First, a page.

Providing a second latching signal T3 thus prepares the second shift register 12 during the same timing period Z in which a jump to the jump address is executed by the advancement of the address counter 2 for the next address jump, which then is executed in the next timing period Z. Depending on whether the data in the storage location to which the jump has been made produce the energization of a functional unit or the interrogation of another jump-command generator, data are outputted in this timing period through the output generator 4 or the second shift register 12 set up for execution of still another address jump that may be required by the jump-command generator 6.

As a result of the described pulsing of two two-stage shift registers 11, 12 by two successive latching signals T2 and T3 between a stepping signal T1 and the associated transfer signal T4, it is therefore possible without a special programming effort to make two decisions (jump commands) followed by output information within only three timing periods Z. For this execution of any desired jump commands, surprisingly little circuitry is required, and the circuit arrangement therefore is trouble-free in operation. Market surveys have shown that a mere 50% of the commercially available systems for the assembly of stored-program controls permit the execution of jump commands, which seems to be explained by the fact that even when microprocessors are used in stored-program controls systems the cost of the additional circuitry required to achieve flexibility for execution of program jumps is very high. The drawbacks of having to modify the binary-coded address representation and setting storage space aside for executing program jumps have been discussed at the outset. By means of the method and circuitry of the invention, however, it is possible without great additional expense to equip even existing stored-program control systems and those still on the drawing board for the execution of conditional or unconditional program jumps, simply by adding to the existing circuiry the above-described shift-register circuit and the above-described modification of the timing-pulse generator for production of the quaternary timing.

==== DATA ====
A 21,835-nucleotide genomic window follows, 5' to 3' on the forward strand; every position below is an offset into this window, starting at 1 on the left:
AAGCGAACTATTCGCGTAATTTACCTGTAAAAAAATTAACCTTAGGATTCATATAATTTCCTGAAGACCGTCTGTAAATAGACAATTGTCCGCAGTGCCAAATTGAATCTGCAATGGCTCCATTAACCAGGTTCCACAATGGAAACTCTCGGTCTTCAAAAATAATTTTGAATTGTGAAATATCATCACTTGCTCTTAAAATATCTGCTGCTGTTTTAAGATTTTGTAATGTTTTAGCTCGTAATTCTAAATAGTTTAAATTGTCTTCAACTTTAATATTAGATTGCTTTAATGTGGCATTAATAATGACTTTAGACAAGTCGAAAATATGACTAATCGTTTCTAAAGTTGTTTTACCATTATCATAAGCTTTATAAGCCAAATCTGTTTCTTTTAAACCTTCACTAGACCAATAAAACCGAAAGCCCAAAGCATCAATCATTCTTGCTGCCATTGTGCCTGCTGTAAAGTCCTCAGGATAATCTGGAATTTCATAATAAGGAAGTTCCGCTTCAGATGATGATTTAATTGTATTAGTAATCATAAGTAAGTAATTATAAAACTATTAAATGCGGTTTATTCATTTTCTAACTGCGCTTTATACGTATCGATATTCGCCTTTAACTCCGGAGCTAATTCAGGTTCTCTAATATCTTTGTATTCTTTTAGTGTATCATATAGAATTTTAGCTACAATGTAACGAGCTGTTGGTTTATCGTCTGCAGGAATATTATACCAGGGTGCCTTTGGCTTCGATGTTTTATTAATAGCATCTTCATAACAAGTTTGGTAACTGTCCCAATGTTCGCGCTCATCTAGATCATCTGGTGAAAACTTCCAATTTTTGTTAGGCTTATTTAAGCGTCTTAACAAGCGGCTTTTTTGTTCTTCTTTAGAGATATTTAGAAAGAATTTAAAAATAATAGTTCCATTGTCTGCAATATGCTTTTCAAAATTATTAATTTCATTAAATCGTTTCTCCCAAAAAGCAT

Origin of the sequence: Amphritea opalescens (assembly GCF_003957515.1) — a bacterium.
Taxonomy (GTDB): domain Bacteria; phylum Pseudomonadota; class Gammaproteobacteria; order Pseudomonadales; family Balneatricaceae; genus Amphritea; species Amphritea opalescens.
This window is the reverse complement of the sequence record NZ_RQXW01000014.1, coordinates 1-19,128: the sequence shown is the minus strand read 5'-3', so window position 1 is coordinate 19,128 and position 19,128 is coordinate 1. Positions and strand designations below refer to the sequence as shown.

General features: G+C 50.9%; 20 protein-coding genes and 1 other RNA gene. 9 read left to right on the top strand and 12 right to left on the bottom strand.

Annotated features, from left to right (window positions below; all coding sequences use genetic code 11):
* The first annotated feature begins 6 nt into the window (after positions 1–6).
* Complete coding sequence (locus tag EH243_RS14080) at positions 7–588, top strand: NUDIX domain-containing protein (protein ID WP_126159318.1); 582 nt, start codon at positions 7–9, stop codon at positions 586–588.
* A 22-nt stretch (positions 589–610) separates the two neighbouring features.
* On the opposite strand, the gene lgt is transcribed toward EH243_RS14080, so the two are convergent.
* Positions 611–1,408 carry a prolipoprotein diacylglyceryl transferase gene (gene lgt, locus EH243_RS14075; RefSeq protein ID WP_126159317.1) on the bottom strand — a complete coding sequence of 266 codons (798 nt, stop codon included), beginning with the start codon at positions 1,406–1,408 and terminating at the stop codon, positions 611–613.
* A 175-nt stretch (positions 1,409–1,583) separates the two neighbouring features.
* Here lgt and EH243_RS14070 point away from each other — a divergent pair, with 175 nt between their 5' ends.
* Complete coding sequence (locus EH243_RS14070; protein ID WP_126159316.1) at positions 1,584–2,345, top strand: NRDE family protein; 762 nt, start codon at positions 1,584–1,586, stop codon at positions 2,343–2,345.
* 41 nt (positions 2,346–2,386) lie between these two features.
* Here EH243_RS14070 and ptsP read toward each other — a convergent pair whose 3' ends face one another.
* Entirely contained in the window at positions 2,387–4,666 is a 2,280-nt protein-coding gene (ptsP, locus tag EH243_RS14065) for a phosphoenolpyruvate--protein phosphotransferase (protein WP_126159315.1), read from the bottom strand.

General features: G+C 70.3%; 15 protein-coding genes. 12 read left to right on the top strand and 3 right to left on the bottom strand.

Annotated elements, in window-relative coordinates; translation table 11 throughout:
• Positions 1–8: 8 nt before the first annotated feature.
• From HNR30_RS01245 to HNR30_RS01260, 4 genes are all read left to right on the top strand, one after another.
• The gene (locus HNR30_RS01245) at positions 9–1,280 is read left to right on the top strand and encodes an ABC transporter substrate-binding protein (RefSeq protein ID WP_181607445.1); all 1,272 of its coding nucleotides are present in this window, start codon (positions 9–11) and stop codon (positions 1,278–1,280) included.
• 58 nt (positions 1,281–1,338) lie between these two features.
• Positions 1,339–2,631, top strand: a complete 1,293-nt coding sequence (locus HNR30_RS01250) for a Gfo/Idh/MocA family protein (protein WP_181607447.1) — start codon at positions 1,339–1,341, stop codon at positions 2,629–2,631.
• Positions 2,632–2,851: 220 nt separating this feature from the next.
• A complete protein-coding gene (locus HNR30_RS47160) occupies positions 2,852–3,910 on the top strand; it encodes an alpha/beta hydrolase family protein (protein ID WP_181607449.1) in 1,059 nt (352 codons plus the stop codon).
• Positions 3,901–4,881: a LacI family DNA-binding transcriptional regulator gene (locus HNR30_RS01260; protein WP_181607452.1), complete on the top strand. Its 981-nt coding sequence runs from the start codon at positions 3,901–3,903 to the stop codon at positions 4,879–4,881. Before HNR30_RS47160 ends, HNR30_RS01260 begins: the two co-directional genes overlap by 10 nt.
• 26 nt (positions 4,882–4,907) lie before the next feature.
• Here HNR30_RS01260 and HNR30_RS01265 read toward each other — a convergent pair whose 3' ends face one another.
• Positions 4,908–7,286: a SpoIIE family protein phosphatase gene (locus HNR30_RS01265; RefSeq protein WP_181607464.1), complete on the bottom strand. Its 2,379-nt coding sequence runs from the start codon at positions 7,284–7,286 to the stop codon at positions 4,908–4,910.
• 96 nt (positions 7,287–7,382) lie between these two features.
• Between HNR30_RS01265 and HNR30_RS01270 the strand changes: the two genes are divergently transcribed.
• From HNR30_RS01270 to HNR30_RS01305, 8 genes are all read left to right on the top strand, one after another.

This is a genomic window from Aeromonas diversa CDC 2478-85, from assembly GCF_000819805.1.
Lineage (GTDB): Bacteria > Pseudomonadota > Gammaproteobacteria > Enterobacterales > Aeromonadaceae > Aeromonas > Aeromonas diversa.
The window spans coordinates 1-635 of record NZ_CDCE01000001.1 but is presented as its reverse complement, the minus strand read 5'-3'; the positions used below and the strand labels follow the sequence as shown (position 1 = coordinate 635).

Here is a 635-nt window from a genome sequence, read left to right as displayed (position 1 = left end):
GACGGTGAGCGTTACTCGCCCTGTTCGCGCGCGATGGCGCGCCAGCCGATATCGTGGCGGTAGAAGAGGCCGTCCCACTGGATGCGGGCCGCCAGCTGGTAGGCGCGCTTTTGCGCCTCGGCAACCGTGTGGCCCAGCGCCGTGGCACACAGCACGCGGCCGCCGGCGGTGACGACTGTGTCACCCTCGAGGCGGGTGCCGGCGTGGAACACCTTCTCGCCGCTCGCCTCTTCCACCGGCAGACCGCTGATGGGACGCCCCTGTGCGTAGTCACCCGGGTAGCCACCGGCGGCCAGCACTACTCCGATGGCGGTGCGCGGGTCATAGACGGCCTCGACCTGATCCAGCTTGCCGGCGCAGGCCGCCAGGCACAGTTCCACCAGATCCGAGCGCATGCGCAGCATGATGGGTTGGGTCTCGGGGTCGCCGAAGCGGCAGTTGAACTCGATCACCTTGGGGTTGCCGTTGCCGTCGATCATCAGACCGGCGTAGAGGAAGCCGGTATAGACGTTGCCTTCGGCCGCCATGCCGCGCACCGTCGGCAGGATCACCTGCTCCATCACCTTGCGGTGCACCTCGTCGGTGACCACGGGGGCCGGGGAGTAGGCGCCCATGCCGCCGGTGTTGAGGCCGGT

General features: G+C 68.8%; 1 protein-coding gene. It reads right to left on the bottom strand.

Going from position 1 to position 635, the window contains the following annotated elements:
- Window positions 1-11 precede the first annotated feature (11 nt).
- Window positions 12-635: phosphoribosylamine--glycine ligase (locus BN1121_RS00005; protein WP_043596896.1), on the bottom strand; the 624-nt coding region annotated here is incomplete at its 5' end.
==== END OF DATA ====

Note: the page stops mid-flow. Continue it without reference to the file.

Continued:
In FIG. 3 the timing circuit 8 when pulsed by the pulse generator 9 delivers a stepping signal T at the stepping output 8.2 and a time-shifted transfer signal T' at the enable output 8.4. The appearance of a stepping signal T at the counting signal input 2.8 of the address counter 2 results in its advancement by one counting step. The immediately following appearance of a transfer signal T' at the readout control input 4.8 results in the energization of a functional unit 5 through an output generator 4 on the basis of the data block D which is assigned in the memory 1 to the address A corresponding to the count that has just been reached, provided that the readout inhibit input 4.7 which overrides the readout control input 4.8 is not simultaneously enabled by the latching circuit 7.

When the address counter 2 of the stepping means 2' reaches an address An+1 in the memory 1 having a data block Dn+1 which pulses a jump-command generator 6 through a generator interrogation circuit 3, the interrogation circuit 3 delivers an interrogate-acknowledge signal to an acknowledge generator input 7.3 of the latching circuit 7. This causes an inhibit flip-flop 111 to be set so that an inhibit output 7.4 following it delivers an inhibit signal to the inhibit input 4.7 of the output generator 4. This assures that when the memory 1 is transferred to the next address An+2 with Dn+2 which is a jump address Ax and not for energization of a functional unit 5, the output generator 4 is inhibited.